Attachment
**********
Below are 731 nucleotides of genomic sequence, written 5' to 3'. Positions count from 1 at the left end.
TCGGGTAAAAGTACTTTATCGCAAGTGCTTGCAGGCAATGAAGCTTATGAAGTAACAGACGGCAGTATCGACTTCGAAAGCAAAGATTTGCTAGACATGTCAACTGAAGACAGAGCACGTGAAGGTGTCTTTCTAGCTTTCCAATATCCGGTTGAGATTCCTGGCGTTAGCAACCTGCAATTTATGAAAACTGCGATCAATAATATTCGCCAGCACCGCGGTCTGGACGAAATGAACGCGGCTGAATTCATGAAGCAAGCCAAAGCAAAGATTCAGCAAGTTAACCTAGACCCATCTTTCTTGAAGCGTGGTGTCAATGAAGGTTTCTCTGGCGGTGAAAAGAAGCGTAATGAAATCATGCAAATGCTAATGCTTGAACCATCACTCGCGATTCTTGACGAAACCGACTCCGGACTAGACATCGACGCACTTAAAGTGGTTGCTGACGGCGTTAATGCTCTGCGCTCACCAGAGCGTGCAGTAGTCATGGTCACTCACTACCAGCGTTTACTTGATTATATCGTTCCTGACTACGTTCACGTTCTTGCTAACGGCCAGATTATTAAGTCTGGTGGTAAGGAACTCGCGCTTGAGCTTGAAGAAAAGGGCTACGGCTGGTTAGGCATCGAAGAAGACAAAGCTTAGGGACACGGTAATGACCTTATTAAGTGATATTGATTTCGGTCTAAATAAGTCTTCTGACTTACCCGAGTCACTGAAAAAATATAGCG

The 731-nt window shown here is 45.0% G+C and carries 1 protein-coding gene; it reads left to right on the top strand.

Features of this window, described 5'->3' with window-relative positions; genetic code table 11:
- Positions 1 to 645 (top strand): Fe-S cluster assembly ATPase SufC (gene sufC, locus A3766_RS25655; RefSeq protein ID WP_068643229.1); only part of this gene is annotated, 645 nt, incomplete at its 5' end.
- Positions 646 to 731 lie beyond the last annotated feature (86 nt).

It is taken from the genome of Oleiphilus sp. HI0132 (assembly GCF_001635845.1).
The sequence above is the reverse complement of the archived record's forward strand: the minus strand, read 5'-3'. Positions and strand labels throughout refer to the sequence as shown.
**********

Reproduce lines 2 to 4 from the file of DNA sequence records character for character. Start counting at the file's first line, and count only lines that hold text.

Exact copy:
TCGGGTAAAAGTACTTTATCGCAAGTGCTTGCAGGCAATGAAGCTTATGAAGTAACAGACGGCAGTATCGACTTCGAAAGCAAAGATTTGCTAGACATGTCAACTGAAGACAGAGCACGTGAAGGTGTCTTTCTAGCTTTCCAATATCCGGTTGAGATTCCTGGCGTTAGCAACCTGCAATTTATGAAAACTGCGATCAATAATATTCGCCAGCACCGCGGTCTGGACGAAATGAACGCGGCTGAATTCATGAAGCAAGCCAAAGCAAAGATTCAGCAAGTTAACCTAGACCCATCTTTCTTGAAGCGTGGTGTCAATGAAGGTTTCTCTGGCGGTGAAAAGAAGCGTAATGAAATCATGCAAATGCTAATGCTTGAACCATCACTCGCGATTCTTGACGAAACCGACTCCGGACTAGACATCGACGCACTTAAAGTGGTTGCTGACGGCGTTAATGCTCTGCGCTCACCAGAGCGTGCAGTAGTCATGGTCACTCACTACCAGCGTTTACTTGATTATATCGTTCCTGACTACGTTCACGTTCTTGCTAACGGCCAGATTATTAAGTCTGGTGGTAAGGAACTCGCGCTTGAGCTTGAAGAAAAGGGCTACGGCTGGTTAGGCATCGAAGAAGACAAAGCTTAGGGACACGGTAATGACCTTATTAAGTGATATTGATTTCGGTCTAAATAAGTCTTCTGACTTACCCGAGTCACTGAAAAAATATAGCG

The 731-nt window shown here is 45.0% G+C and carries 1 protein-coding gene; it reads left to right on the top strand.

Features of this window, described 5'->3' with window-relative positions; genetic code table 11: